Mr. Google Goes To Washington

from the and-sells-out dept

The recent antitrust spat between Google and Microsoft is just part of a broader strategy at Google to cozy up to Washington. Considering the fact that the tech industry hasn’t typically had much lobbying clout, the move might be regarded as smart. But on the whole, this can’t be regarded as a good development for the industry. Cato Institute director David Boaz has a good essay on how Google is getting sucked into what he calls the “parasite economy” (via Tech Liberaton Front). As he puts it, more of Google’s talent and money is now being used to marshal support from Washington, rather than direct competition in the marketplace, which is a losing scenario for everyone (especially consumers) in the long term. You might think that pursuing antitrust issues is a corollary to the fight against the messed up patent system, which has the effect of creating monopolies. But it’s just the opposite. Pursuing antitrust cases, like aggressively using patents, is a way of using the auspices of government to stave off the competition. As Google is clearly demonstrating, Microsoft can do very little to stop its advance, and thus its very success undermines any claims that it’s up against unfair competition or needs government support.

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Comments on “Mr. Google Goes To Washington”

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Norman619 (profile) says:

This is rediculous

My god is Google in need of a swift kick in the nads. They should STFU and focus on creating a better search then the native Vista search. But no they’d rather try to get MS to water down theirs to make teh existing subpar Google offering look better. I think I am now on my way to look for an alternative searcg engine. Google has become too much of a bitch for me to stomach.

Green Machine says:

Too big?

Has Google become so big that Microsoft actually seems like a sympathetic character in comparison?

Like it or not, a DC presence is necessary. They have 12 people here. And almost everyone they’ve hired is a DC lifer. I think they are a long way off from sapping their creative energy by putting too much talent and money into Washington. Right now, they’ve got plenty of both to spare.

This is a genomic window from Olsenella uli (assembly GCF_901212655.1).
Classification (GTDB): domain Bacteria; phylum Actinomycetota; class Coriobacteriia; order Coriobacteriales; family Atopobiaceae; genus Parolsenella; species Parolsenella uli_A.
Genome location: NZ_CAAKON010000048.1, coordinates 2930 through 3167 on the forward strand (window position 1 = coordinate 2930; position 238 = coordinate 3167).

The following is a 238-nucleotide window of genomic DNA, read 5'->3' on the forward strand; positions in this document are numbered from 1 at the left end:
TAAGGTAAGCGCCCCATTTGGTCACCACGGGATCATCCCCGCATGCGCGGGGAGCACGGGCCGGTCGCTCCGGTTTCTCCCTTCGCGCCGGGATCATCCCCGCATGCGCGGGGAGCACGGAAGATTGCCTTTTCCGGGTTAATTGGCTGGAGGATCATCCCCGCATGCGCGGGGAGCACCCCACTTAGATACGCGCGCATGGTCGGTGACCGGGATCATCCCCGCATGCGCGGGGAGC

That being said, I agree with the general TechDirt theme that too much focus on lobbying and litigation instead of innovation is a bad long-term business strategy. But, as Microsoft proved, so is avoiding Washington altogether.

Anonymous Coward says:

Wasn’t the point of this whole situation that Microsoft had done something within the OS that degraded the quality of third party search products and made it very difficult to use them. In what way is Google supposed to deal with that issue “in the marketplace?” The very notion that a company should attempt to compete without government assistance in a monopolized market completely misses the concept at hand. Microsoft cannot be allowed to abuse their 90% OS market share because THAT does hurt consumers directly.

When Microsoft leverages their dominant position in the OS market to achieve dominance in another market that’s a blatant abuse of their monopoly position. The post misses the point that free market thinking only works in a situation in which there is a free market to begin with. What we are talking about here is the “Windows Market.” Microsoft has that on lock down because without government regulation Microsoft sets the rules for who and what runs how well on their proprietary OS.

With Microsoft’s new policy of using product pricing as a means of providing enhanced malware security for their OS I would be far more concerned about a lack of regulation. What comes next? Developers “paying” to run signed code on Windows? What Google is doing is about the only way they can get a foot in the door so that they have an opportunity to compete. Is the situation unfortunate? Yes. Should Google be blamed for it? No.

Don’t be an idiot.

Anonymous Coward says:

Google is getting complacent